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Po Bronson: The Problem with Praise

Eighty-five percent of American parents believe it’s important to tell their kids they’re smart. And 85 percent of American parents may be wrong.

In recent years, the self-esteem movement born in the 1960s has run into some serious opposition when it comes to scholars who think about raising kids.

You think telling young sons and daughters they’re brilliant, wondrous, smart, smart, smart is a gift? Maybe not. Newer research suggests that encouraging kids to strive, to try, to grow is the way to really fire up their engines. That a shower of praise can be paralyzing.

This hour On Point: kids, self-esteem, and the caution not to praise too much.

Guests:

Po Bronson, writer, social documentarian and author of numerous articles, novels and non-fiction works including What Should I Do With My Life? His latest piece is the cover story of New York Magazine: How Not to Talk to Your Kids: The Inverse Power of Praise

Carol Dweck, Professor of Psychology at Stanford, and author of Mindset

Bob Younglove, Vice President of the National Association for Self-Esteem.

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ONPOINT
TODAY
Mar 6, 2015
Israeli Prime Minister Benjamin Netanyahu waves as he speaks before a joint meeting of Congress on Capitol Hill in Washington, Tuesday, March 3, 2015. Since Republicans took control of Congress two months ago, an elaborate tug of war has broken out between GOP lawmakers and Obama over who calls the shots on major issues for the next two years. (AP)

Netanyahu’s speech. Hillary Clinton’s email. Obamacare back at the high court. A stunning start to the Boston Marathon bombing trial. Our weekly news roundtable goes behind the headlines.

Mar 6, 2015
"The Sellout" is novelist Paul Beatty's new book. (Courtesy Farrar, Strauss & Giroux)

Author Paul Beatty’s novel “The Sellout” is a satirical look at race relations in America. He joins us.

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Mar 5, 2015
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Are American women being prescribed psychiatric drugs – anti-depressants, anti-psychotics — for normal emotions? We’ll hear out one psychiatrist’s bold claim.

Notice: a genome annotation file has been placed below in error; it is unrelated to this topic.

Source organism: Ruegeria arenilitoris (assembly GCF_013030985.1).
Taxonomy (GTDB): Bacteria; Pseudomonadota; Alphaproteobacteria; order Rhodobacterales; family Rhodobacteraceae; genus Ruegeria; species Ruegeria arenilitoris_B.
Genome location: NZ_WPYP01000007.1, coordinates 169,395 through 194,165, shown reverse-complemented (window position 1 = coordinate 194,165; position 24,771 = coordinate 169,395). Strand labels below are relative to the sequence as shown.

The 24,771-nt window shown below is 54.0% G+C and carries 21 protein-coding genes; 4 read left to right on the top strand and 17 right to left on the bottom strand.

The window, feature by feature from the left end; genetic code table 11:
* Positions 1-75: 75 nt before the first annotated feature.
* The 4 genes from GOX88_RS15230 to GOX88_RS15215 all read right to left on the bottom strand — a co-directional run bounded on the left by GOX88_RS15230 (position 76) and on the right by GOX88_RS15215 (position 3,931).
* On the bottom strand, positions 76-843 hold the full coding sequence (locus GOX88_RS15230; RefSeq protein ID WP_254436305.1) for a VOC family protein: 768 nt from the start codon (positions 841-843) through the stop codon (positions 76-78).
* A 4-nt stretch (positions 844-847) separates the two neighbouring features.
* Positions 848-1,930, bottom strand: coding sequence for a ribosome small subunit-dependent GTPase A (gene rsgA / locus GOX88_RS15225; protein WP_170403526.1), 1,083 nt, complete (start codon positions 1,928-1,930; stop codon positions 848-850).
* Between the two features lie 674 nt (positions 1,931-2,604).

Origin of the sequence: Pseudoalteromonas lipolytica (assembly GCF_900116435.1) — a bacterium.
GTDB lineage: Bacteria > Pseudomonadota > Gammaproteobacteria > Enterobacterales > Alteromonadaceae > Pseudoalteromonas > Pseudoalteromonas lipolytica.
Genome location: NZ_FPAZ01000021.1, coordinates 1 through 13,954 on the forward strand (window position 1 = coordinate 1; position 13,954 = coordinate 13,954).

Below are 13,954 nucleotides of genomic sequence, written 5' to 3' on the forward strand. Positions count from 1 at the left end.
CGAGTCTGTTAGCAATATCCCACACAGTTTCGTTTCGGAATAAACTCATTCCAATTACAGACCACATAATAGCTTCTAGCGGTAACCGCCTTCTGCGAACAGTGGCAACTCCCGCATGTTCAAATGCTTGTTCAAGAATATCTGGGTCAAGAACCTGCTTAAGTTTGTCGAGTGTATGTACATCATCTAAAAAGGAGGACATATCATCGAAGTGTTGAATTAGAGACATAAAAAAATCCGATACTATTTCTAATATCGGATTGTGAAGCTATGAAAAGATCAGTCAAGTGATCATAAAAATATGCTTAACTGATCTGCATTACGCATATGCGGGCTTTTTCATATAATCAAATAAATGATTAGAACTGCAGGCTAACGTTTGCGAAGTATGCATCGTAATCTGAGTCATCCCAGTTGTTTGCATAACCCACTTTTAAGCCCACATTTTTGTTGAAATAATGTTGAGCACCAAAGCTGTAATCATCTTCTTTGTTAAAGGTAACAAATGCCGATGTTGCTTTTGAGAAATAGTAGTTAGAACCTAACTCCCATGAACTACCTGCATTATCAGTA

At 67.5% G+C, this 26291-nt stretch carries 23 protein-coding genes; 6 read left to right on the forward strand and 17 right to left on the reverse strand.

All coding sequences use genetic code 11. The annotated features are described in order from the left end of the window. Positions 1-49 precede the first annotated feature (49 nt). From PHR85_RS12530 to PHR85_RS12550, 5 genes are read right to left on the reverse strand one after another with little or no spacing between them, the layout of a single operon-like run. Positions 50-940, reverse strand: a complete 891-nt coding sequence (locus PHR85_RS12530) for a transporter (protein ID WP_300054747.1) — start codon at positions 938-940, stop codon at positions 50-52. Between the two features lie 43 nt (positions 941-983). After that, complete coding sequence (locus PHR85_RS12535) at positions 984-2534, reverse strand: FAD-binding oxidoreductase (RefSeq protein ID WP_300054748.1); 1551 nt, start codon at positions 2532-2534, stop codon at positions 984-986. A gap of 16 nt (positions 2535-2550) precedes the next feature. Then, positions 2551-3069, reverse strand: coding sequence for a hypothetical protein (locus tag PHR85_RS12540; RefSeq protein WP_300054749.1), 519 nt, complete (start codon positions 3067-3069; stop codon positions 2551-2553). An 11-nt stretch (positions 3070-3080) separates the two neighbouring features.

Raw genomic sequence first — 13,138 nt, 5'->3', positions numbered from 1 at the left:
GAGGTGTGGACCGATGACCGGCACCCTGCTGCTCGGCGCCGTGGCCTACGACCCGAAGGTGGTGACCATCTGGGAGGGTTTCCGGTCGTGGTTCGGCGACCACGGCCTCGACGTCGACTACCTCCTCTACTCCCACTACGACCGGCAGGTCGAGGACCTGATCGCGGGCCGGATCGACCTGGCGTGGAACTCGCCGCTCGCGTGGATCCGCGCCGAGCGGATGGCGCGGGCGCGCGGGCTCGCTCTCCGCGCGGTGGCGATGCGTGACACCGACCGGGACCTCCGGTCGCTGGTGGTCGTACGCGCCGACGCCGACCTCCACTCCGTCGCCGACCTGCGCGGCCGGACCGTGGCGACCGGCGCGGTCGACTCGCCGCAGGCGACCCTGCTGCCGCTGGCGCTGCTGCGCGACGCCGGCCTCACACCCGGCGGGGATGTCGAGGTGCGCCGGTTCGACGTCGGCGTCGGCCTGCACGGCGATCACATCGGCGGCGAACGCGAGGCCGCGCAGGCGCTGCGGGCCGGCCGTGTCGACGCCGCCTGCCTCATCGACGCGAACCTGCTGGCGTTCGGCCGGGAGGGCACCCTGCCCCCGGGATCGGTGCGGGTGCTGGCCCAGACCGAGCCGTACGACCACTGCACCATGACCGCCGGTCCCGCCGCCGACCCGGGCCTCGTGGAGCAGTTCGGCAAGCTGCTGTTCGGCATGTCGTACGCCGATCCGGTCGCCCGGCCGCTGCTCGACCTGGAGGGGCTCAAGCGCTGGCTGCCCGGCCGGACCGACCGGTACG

Mar 5, 2015
A car passes a memorial for Michael Brown, who was shot and killed by Ferguson, Mo., Police Officer Darren Wilson last summer, Tuesday, March 3, 2015, in Ferguson. A Justice Department investigation found sweeping patterns of racial bias within the Ferguson police department, with officers routinely discriminating against blacks by using excessive force, issuing petty citations and making baseless traffic stops, according to law enforcement officials familiar with the report.  (AP)

The big Justice Department report finds a pattern of racial bias in the Ferguson Police Department. Now what? We’re back in Ferguson – and beyond — for answers.

On Point Blog
On Point Blog
Answers To Your Questions On Black Holes
Tuesday, Mar 3, 2015

Yale University’s Priyamvada Natarajan answers your black hole questions in full. (Well, most of them.)

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Loved our show on Lead Belly, but unsure on where you should start to listen? Jeff Place of the Smithsonian Center for Folklife and Cultural Heritage offers his best picks for a beginning Lead Belly listener.

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Our Week In The Web: February 27, 2015
Friday, Feb 27, 2015

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